Norman Portanko, a remarkable figure in Neuquén, can look back at his almost 90 years with pride. From a young age, he had a clear goal of being part of the growth and development of his hometown. Born and raised in the modest town, he witnessed how Neuquén started to flourish and dreamed of being a part of that change.
In the 1940s, at the age of just ten, Norman experienced an important event for the city. The players of Boca Juniors visited Neuquén, and he had the privilege of witnessing it. He recalls with laughter how one player leaned out of a hotel window and shouted for them to let them know if the wolves arrived, referring to that street being the last one in the town.
Although Norman went to Buenos Aires to continue his studies, he never lost his connection with his beloved Neuquén. After twenty years away, he returned as a representative of the Olivetti company, selling typewriters and being one of the pioneers in setting up a television store in the area. He convinced people of the advantages of having a black and white television, even allowing them to try it out for a week, and many customers refused to return them.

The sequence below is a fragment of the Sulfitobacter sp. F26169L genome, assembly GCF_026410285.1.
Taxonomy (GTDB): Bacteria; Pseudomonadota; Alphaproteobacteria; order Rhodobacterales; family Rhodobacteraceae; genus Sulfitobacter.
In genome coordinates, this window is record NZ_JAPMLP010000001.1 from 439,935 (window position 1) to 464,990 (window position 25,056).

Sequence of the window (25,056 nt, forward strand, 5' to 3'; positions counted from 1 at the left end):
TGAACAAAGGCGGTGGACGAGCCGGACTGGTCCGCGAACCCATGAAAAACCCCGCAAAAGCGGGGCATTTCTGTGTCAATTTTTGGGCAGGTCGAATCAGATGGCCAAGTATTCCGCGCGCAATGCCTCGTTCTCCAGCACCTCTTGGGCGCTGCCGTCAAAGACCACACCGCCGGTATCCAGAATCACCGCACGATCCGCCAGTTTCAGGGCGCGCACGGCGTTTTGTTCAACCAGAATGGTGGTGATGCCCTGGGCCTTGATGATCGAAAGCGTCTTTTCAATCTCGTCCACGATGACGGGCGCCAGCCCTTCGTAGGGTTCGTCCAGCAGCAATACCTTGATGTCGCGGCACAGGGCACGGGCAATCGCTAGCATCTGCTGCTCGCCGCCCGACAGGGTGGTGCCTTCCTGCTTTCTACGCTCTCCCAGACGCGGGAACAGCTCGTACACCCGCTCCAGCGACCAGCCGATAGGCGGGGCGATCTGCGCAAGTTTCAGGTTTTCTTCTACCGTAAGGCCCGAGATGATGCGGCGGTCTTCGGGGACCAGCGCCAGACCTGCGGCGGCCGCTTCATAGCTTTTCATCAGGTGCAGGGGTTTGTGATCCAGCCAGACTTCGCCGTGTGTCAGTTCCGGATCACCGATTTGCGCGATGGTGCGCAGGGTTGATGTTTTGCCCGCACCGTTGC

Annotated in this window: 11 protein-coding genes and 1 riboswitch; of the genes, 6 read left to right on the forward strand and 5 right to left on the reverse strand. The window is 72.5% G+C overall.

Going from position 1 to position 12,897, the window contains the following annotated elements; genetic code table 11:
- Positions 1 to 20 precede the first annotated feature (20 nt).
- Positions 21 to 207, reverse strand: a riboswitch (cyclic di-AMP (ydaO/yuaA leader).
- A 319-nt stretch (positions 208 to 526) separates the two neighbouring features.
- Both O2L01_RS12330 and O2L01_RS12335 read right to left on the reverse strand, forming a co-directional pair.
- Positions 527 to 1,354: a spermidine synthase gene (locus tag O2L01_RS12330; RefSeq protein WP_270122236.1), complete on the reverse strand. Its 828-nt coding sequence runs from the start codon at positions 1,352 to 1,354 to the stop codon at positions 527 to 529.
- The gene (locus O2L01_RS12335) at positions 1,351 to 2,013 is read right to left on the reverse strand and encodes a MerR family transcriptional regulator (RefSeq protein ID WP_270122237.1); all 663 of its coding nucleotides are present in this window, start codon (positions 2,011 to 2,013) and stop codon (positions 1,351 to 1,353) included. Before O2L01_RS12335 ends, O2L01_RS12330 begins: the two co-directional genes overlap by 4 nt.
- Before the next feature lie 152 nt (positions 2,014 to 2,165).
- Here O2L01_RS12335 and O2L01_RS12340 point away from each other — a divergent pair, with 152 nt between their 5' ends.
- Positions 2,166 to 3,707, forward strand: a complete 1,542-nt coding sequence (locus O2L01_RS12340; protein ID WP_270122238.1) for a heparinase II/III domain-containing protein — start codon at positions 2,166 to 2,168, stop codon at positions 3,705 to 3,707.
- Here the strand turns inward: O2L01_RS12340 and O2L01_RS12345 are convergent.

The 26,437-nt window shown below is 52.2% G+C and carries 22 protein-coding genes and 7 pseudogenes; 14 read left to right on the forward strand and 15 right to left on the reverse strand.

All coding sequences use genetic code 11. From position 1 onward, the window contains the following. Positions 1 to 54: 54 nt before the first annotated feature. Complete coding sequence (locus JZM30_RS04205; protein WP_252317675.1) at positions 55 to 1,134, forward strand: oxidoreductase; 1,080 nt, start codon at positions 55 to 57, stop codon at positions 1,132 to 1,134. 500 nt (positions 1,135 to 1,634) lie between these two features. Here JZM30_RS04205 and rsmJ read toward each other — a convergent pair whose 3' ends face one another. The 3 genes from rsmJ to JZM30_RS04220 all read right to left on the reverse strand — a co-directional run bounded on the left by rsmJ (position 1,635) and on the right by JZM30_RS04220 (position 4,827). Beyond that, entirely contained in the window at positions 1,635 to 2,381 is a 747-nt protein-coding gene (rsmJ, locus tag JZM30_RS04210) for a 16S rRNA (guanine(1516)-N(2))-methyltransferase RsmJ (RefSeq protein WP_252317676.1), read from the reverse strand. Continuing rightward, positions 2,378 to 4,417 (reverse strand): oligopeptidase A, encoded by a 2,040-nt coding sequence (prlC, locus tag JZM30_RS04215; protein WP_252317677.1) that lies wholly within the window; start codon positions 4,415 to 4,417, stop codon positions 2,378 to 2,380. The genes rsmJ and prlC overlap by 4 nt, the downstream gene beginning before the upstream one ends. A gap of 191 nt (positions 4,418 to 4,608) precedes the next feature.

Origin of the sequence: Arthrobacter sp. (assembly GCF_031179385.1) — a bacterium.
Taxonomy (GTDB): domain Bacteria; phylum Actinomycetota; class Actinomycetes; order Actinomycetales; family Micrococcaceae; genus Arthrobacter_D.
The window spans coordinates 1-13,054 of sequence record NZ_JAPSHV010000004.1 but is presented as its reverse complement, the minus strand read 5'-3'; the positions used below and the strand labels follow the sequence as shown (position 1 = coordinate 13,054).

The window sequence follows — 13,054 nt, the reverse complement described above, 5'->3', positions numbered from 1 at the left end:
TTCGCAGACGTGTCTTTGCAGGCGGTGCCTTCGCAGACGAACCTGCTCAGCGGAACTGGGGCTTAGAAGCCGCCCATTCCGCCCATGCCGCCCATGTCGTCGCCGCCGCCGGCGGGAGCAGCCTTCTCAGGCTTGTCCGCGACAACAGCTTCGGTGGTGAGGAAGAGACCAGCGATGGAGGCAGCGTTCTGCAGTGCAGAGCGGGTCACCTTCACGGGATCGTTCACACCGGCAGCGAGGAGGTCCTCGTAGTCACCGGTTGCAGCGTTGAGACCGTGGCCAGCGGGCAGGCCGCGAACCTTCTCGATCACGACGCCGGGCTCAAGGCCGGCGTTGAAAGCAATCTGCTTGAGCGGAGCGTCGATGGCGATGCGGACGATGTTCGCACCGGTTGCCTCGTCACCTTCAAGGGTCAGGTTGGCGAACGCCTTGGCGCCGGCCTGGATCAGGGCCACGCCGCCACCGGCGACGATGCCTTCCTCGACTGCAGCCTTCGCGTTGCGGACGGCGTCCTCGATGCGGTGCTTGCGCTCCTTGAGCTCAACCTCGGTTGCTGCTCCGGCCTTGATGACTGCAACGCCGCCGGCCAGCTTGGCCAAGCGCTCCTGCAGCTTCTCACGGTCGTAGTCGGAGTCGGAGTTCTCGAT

Following the example of his sister and her husband, Norman decided to venture into the world of theater. He studied acting with teachers from Buenos Aires and even performed with the National Comedy Company. However, his true passion was always the transformation of Neuquén.
Norman Portanko became the city’s first councilman, dedicating his time and effort to legislate and create regulations for orderly development. He also founded the Sotomayor Portanko real estate agency, which transformed old farms into neighborhoods such as Don Bosco and Jardines del Rey, providing housing for newcomers.
In conclusion, Norman Portanko epitomized the strength and spirit of the people of Neuquén throughout his life. As the son of a Ukrainian immigrant, he carried in his blood the determination and desire for progress. From his real estate agency in the traditional Neuquén building, he witnessed how the city grew to the south and west, leaving behind the days of remoteness and lack of services.
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